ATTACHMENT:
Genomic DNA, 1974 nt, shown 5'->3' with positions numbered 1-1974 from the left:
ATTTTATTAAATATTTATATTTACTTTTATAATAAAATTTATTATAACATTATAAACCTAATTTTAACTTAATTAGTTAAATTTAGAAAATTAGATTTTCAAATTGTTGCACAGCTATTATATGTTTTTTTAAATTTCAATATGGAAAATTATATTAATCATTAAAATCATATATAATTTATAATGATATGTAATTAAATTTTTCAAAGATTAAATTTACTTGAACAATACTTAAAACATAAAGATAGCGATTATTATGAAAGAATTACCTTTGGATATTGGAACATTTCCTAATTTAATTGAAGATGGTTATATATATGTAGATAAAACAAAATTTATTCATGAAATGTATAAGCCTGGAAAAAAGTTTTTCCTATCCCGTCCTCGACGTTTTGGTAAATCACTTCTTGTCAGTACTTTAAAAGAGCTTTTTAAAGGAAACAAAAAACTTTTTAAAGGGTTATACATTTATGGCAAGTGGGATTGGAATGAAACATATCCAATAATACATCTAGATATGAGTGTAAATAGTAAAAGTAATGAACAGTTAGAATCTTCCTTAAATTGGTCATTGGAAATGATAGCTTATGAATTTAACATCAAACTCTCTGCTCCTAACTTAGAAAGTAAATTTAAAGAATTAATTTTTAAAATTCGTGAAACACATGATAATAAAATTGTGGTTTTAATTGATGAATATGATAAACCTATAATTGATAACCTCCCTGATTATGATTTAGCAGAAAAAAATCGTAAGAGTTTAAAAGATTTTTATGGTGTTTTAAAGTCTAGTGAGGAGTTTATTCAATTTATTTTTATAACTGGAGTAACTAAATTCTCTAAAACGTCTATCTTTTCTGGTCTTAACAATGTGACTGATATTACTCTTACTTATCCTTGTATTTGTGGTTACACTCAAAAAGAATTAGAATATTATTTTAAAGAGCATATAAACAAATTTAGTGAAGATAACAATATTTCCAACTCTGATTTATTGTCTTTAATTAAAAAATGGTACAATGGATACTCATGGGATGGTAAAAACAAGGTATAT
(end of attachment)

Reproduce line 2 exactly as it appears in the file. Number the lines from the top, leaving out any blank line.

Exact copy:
ATTTTATTAAATATTTATATTTACTTTTATAATAAAATTTATTATAACATTATAAACCTAATTTTAACTTAATTAGTTAAATTTAGAAAATTAGATTTTCAAATTGTTGCACAGCTATTATATGTTTTTTTAAATTTCAATATGGAAAATTATATTAATCATTAAAATCATATATAATTTATAATGATATGTAATTAAATTTTTCAAAGATTAAATTTACTTGAACAATACTTAAAACATAAAGATAGCGATTATTATGAAAGAATTACCTTTGGATATTGGAACATTTCCTAATTTAATTGAAGATGGTTATATATATGTAGATAAAACAAAATTTATTCATGAAATGTATAAGCCTGGAAAAAAGTTTTTCCTATCCCGTCCTCGACGTTTTGGTAAATCACTTCTTGTCAGTACTTTAAAAGAGCTTTTTAAAGGAAACAAAAAACTTTTTAAAGGGTTATACATTTATGGCAAGTGGGATTGGAATGAAACATATCCAATAATACATCTAGATATGAGTGTAAATAGTAAAAGTAATGAACAGTTAGAATCTTCCTTAAATTGGTCATTGGAAATGATAGCTTATGAATTTAACATCAAACTCTCTGCTCCTAACTTAGAAAGTAAATTTAAAGAATTAATTTTTAAAATTCGTGAAACACATGATAATAAAATTGTGGTTTTAATTGATGAATATGATAAACCTATAATTGATAACCTCCCTGATTATGATTTAGCAGAAAAAAATCGTAAGAGTTTAAAAGATTTTTATGGTGTTTTAAAGTCTAGTGAGGAGTTTATTCAATTTATTTTTATAACTGGAGTAACTAAATTCTCTAAAACGTCTATCTTTTCTGGTCTTAACAATGTGACTGATATTACTCTTACTTATCCTTGTATTTGTGGTTACACTCAAAAAGAATTAGAATATTATTTTAAAGAGCATATAAACAAATTTAGTGAAGATAACAATATTTCCAACTCTGATTTATTGTCTTTAATTAAAAAATGGTACAATGGATACTCATGGGATGGTAAAAACAAGGTATAT